**The short answer**

Integral types (JLS 4.2.1) are categorically different from floating point types (JLS 4.2.3). There may be similarities in behavior and operations, but there are also characteristically distinguishing differences such that confusing the two can lead to many pitfalls.

The difference in behavior upon division by zero is just one of these differences. Thus, the short answer is that Java behaves this way because the language says so.

### On integral and floating point values

The values of the integral types are integers in the following ranges:

`byte`

: from `-128`

to `127`

, inclusive, i.e. `[-2`

^{7}`, 2`

^{7}`-1]`

`short`

: from `-32768`

to `32767`

, inclusive, i.e. `[-2`

^{15}`, 2`

^{15}`-1]`

`int`

: from `-2147483648`

to `2147483647`

, inclusive, i.e. `[-2`

^{31}`, 2`

^{31}`-1]`

`long`

: from `-9223372036854775808`

to `9223372036854775807`

, inclusive, i.e. `[-2`

^{63}`, 2`

^{63}`-1]`

`char`

, from `'\u0000'`

to `'\uffff'`

inclusive, that is, from `0`

to `65535`

, i.e. `[0, 2`

^{16}`-1]`

The floating-point types are `float`

and `double`

, which are conceptually associated with the single-precision 32-bit and double-precision 64-bit format IEEE 754 values and operations.

Their values are ordered as follows, from smallest to greatest:

- negative infinity,
- negative finite nonzero values,
- positive and negative zero (i.e.
`0.0 == -0.0`

),
- positive finite nonzero values, and
- positive infinity.

Additionally, there are special *Not-a-Number* (`NaN`

) values, which are *unordered*. This means that if either (or both!) operand is `NaN`

:

- numerical comparison operators
`<`

, `<=`

, `>`

, and `>=`

return `false`

- numerical equality operator
`==`

returns `false`

- numerical inequality operator
`!=`

returns `true`

In particular, `x != x`

is `true`

if and only if `x`

is `NaN`

.

For e.g. `double`

, the infinities and `NaN`

can be referred to as:

The situation is analogous with `float`

and `Float`

.

### On when exceptions may be thrown

Numerical operations may only throw an `Exception`

in these cases:

`NullPointerException`

, if unboxing conversion of a `null`

reference is required
`ArithmeticException`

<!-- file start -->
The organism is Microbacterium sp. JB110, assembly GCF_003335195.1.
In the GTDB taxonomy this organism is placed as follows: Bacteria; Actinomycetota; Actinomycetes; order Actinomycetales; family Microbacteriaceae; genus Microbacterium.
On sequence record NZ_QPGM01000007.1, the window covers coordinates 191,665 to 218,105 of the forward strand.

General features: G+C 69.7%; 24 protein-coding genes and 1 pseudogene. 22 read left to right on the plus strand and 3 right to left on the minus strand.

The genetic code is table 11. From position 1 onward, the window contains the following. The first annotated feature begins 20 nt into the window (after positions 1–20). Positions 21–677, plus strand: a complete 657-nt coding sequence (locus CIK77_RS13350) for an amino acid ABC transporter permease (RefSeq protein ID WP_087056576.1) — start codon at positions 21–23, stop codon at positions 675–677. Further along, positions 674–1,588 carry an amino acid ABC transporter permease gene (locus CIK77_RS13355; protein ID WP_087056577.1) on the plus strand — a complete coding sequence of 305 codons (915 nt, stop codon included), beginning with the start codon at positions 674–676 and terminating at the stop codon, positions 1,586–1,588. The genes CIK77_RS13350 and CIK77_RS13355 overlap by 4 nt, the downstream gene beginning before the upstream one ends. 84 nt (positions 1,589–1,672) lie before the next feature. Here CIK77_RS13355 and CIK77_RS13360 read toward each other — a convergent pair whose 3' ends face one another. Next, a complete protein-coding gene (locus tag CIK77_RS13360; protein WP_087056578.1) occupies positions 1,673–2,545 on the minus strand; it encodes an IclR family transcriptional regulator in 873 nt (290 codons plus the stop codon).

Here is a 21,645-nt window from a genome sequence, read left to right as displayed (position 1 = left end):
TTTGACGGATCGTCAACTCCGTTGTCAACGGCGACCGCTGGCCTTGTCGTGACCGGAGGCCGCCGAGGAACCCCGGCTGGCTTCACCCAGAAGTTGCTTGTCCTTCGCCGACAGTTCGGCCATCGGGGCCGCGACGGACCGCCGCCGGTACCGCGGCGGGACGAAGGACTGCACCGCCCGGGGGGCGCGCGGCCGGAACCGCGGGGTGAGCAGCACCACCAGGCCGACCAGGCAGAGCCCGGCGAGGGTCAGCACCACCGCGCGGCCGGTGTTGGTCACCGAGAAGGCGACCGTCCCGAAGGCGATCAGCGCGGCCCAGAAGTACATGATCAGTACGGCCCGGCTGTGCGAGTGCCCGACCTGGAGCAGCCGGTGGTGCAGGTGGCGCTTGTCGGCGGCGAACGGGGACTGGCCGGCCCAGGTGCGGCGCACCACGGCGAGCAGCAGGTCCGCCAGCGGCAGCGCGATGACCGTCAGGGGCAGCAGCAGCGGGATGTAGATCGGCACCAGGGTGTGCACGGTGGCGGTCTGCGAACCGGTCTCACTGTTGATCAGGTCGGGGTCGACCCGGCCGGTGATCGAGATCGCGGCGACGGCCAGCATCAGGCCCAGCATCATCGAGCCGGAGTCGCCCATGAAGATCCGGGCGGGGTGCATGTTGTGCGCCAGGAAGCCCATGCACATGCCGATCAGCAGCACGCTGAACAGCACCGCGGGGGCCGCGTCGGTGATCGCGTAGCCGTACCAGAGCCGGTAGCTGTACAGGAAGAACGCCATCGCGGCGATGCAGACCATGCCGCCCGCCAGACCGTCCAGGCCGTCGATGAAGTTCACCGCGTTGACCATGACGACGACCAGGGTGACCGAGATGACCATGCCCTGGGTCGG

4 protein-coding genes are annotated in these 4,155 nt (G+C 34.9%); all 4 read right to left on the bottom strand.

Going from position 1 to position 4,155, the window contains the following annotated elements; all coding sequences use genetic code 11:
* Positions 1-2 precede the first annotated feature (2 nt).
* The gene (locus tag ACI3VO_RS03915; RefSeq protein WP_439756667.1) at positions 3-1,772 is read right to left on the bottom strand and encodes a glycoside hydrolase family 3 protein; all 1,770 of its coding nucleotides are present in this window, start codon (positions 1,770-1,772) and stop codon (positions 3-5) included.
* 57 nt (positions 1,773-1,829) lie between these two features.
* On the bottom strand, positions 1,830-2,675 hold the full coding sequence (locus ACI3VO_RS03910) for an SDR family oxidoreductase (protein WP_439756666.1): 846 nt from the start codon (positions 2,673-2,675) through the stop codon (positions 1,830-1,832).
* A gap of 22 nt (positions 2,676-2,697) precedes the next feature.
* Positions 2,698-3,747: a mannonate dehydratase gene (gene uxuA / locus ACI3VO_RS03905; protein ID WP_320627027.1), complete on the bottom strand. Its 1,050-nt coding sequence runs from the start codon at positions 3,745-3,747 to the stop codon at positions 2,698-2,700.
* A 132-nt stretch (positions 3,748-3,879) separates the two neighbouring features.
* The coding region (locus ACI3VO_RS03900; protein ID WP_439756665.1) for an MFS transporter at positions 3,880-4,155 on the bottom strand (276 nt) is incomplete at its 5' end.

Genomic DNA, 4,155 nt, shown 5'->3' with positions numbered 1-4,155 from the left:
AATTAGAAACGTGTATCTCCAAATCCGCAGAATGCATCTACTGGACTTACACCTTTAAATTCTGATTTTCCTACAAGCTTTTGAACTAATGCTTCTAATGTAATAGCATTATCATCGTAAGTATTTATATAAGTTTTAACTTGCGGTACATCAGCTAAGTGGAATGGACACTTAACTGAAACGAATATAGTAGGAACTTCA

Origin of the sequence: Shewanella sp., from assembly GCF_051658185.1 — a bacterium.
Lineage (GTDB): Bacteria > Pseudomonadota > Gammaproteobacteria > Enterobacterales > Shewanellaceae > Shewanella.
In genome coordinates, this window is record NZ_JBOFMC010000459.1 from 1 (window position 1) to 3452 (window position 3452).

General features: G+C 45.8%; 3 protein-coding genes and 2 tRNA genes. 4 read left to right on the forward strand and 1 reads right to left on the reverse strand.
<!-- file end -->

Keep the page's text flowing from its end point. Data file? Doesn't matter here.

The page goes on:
, if the right hand side is zero for *integer* divide/remainder operations
`OutOfMemoryError`

, if boxing conversion is required and there is not sufficient memory

They are ordered by importance, with regards to being common source for pitfalls. Generally speaking:

- Be especially careful with box types, as just like all other reference types, they may be
`null`

- Be especially careful with the right hand side of an integer division/remainder operations
- Arithmetic overflow/underflow
*DOES NOT* cause an exception to be thrown
- Loss of precision
*DOES NOT* cause an exception to be thrown
- A mathematically indefinite floating point operation
*DOES NOT* cause an exception to be thrown

### On division by zero

For *integer* operation:

- Division and remainder operations throws
`ArithmeticException`

if the right hand side is zero

For *floating point* operation:

- If the left operand is
`NaN`

or `0`

, the result is `NaN`

.
- If the operation is
*division*, it overflows and the result is a signed infinity
- If the operation is
*remainder*, the result is `NaN`

The general rule for all floating point operation is as follows:

- An operation that overflows produces a signed infinity.
- An operation that underflows produces a denormalized value or a signed zero.
- An operation that has no mathematically definite result produces
`NaN`

.
- All numeric operations with
`NaN`

as an operand produce `NaN`

as a result.

### Appendix

There are still many issues not covered by this already long answer, but readers are encouraged to browse related questions and referenced materials.

### Related questions